BAB reveals trip locations

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Badger Alternative Breaks has announced its destinations for their departure during February break: New Orleans, Louisiana; Boulder Creek, California; and an international trip to Nicaragua.

The environmental trip will be going to Boulder Creek, California, to work with young inner-city students on surviving out in the wilderness, along with some other outdoor activities.

“We will be working at the YMCA Camp Campbell and we’re going to be working with fifth and sixth grade urban students,” said Mikayla Turner, a senior at JSC and a Badger Alternative Breaks leader. “They’re coming from San Francisco, the city area, and this is going to be their first experience out in the wild. We’re going to be working with a naturalist and we’ll be doing studies outside. We’re going to be leading hikes, we’re going to be doing survival skills, which is super fun.”

The hunger and food insecurity trip will take students to New Orleans to work on the Grow Dat Youth Farm and work with food sustainability. The group will be lodged in a church while working at Grow Dat, which is youth leadership farm. “We’re going to be working with food sustainability and doing jobs that Grow Dat Farms wants us to do,” said Megan Roberts, a freshman at JSC and a first-time Badger Alternative Breaks volunteer.

“I’m most excited about experiencing the culture of New Orleans and learning more about food sustainability,” says Roberts. “It’s a good opportunity to travel around the country, and possibly go out of the country, and help people in the process.”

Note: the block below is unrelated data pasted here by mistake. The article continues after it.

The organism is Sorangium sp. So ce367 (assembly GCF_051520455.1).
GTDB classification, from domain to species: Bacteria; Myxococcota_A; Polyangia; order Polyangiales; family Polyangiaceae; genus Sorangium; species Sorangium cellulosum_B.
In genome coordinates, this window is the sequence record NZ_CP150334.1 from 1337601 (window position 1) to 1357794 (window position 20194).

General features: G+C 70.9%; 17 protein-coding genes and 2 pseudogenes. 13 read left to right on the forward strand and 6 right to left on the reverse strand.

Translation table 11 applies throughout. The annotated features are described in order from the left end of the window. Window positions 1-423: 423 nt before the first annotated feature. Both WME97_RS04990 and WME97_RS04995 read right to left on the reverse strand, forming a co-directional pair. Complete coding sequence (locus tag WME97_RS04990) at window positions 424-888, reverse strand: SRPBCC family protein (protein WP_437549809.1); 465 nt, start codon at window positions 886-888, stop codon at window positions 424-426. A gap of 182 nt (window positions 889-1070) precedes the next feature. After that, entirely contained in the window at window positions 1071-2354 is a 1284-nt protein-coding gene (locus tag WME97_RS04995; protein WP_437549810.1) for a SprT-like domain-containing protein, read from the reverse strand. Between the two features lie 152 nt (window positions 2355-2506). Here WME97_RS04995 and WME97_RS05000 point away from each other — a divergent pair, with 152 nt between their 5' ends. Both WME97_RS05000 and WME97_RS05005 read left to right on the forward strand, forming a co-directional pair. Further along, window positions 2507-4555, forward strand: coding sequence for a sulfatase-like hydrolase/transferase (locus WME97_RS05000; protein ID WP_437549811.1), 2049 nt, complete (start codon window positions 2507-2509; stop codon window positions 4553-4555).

The Nicaragua trip will focus on educational issues. Participants will be working at an after-school program and will help the students with their class work. Also, they will be doing some school renovations. “They’re going to be focusing on education in rural areas,” says Turner.

Turner notes that BAB tries to inform the volunteers on current social issues through the trips that they plan. The program, she says, offers students an opportunity to learn about pressing social issues while at the same time enjoying the benefits and adventure of travel.

“When I did it the first year, it just amazed me that I was able to expand my horizons and learn more about social issues that I wasn’t even aware of beforehand,” says Turner. “Through the alternative breaks program, I’ve learned so much about diversity. I’ve learned a lot also about myself. You learn that social issues are interconnected, which is a mind-blowing thing. It’s definitely an eye-opening program.”

For Turner, participation in the alternative breaks program has also given her a sense of what she might like to do as a career. A trip two years ago provided just such an opportunity. “I went to the Grand Canyon National Park for one of my trips and that’s where I found out that I wanted to be a park ranger. I got to work with a park ranger on a volunteer project and that got me interested in a future career that I wasn’t aware of beforehand,” says Turner.

She noted that the BAB program has done a lot of advertising this year to help publicize the program. Outreach has included a video and a high profile on social media.

“We use Facebook as a large platform,” Turner says. “We also used Instagram to reach out to students and we continue to do so and we highly recommend people follow our page because we’re really trying to show people what we’re doing through not just words and posters. We want people to be involved through social media. We also do a lot of posters around campus for the different fundraising events that we have. Also, for recruitment, there was posters put up. Then word of mouth is largely a big part of what we do. If you have any inclination to apply or you hear about it and is sparks your interest just a little bit, you should apply for the program.”

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